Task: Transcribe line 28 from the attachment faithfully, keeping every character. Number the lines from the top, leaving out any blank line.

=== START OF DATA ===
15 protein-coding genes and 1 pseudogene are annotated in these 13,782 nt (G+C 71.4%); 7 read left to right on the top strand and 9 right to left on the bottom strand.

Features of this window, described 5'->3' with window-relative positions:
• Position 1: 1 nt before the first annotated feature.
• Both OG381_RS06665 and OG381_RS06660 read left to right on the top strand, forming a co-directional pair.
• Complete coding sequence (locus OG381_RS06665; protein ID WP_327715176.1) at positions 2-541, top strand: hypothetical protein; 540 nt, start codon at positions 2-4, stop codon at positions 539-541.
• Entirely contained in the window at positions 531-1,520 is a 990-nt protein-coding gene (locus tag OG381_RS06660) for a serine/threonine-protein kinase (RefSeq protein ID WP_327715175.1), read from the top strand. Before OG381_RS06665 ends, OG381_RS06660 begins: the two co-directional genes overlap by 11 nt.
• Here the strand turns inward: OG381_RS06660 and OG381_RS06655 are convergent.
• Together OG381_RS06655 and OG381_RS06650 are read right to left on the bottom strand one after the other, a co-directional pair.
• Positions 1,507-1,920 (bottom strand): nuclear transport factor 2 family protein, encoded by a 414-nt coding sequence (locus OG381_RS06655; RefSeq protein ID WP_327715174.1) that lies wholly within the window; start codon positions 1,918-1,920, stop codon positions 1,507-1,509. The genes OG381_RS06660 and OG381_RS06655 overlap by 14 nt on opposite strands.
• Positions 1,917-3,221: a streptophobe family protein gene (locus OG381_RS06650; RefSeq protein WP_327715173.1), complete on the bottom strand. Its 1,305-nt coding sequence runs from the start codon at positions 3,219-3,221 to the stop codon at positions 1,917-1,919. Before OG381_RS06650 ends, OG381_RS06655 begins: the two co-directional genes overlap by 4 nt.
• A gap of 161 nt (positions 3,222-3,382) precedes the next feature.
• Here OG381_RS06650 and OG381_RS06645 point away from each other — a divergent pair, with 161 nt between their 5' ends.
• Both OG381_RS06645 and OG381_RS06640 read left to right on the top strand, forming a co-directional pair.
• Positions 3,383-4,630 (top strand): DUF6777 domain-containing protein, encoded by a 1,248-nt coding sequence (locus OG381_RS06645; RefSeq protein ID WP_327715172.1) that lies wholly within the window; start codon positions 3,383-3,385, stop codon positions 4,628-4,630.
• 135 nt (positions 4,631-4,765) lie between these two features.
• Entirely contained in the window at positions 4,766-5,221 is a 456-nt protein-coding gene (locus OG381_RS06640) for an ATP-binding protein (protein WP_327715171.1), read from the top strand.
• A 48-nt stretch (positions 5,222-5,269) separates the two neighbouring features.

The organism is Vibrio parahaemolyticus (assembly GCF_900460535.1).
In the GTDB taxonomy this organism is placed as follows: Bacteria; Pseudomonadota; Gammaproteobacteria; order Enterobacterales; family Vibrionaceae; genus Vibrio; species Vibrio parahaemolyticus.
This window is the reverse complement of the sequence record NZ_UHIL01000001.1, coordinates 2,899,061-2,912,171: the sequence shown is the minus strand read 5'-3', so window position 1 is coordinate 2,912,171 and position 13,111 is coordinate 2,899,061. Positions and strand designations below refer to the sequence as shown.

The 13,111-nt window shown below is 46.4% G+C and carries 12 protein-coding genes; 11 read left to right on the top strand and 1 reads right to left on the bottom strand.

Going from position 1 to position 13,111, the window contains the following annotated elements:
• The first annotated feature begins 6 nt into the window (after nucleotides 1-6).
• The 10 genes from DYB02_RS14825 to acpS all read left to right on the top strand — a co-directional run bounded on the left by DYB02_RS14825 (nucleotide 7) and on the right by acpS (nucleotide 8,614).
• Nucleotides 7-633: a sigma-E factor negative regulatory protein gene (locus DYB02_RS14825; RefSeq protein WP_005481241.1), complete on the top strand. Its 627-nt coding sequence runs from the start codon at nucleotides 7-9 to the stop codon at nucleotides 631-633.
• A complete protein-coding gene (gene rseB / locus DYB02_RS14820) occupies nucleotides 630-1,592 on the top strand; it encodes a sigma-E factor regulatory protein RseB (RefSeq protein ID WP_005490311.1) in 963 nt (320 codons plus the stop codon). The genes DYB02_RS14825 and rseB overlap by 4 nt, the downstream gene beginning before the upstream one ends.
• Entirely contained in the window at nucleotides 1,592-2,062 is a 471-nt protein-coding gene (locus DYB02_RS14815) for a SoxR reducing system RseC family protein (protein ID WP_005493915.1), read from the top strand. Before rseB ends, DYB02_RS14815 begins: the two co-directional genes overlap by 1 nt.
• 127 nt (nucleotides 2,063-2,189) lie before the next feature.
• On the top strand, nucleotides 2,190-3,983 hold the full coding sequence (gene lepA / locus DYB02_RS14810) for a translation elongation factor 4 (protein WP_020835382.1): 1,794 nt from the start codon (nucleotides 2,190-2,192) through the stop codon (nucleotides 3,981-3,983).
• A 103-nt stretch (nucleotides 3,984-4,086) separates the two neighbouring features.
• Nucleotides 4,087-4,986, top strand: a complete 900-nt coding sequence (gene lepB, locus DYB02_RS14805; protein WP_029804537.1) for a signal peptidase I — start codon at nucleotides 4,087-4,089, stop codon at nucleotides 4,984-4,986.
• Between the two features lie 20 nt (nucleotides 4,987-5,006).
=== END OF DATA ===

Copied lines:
• 127 nt (nucleotides 2,063-2,189) lie before the next feature.